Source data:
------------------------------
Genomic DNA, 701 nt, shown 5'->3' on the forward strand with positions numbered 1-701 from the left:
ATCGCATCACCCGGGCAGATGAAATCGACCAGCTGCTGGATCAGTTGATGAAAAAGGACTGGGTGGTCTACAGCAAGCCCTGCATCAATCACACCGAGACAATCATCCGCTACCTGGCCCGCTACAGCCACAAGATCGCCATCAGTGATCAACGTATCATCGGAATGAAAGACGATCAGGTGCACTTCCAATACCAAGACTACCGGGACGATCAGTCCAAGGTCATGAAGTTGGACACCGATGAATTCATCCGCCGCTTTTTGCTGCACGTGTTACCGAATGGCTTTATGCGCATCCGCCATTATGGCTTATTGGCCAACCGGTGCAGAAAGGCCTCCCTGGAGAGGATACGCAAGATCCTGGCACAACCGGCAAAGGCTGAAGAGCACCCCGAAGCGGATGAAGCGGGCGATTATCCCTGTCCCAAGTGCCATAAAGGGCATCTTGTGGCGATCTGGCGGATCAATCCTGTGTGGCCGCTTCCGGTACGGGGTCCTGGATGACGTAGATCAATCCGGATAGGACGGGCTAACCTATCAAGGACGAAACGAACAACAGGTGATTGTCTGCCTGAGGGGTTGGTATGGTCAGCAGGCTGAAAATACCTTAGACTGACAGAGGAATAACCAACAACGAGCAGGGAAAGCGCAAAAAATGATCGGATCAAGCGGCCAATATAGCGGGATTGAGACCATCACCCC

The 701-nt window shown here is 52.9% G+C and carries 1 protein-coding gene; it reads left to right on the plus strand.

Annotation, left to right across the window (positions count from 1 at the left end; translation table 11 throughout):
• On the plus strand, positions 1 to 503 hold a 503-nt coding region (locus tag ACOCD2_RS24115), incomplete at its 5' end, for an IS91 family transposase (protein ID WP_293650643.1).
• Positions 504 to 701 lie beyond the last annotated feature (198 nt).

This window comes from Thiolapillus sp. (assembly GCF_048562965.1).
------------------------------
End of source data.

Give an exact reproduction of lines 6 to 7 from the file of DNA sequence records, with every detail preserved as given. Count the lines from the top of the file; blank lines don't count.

• Positions 504 to 701 lie beyond the last annotated feature (198 nt).

This window comes from Thiolapillus sp. (assembly GCF_048562965.1).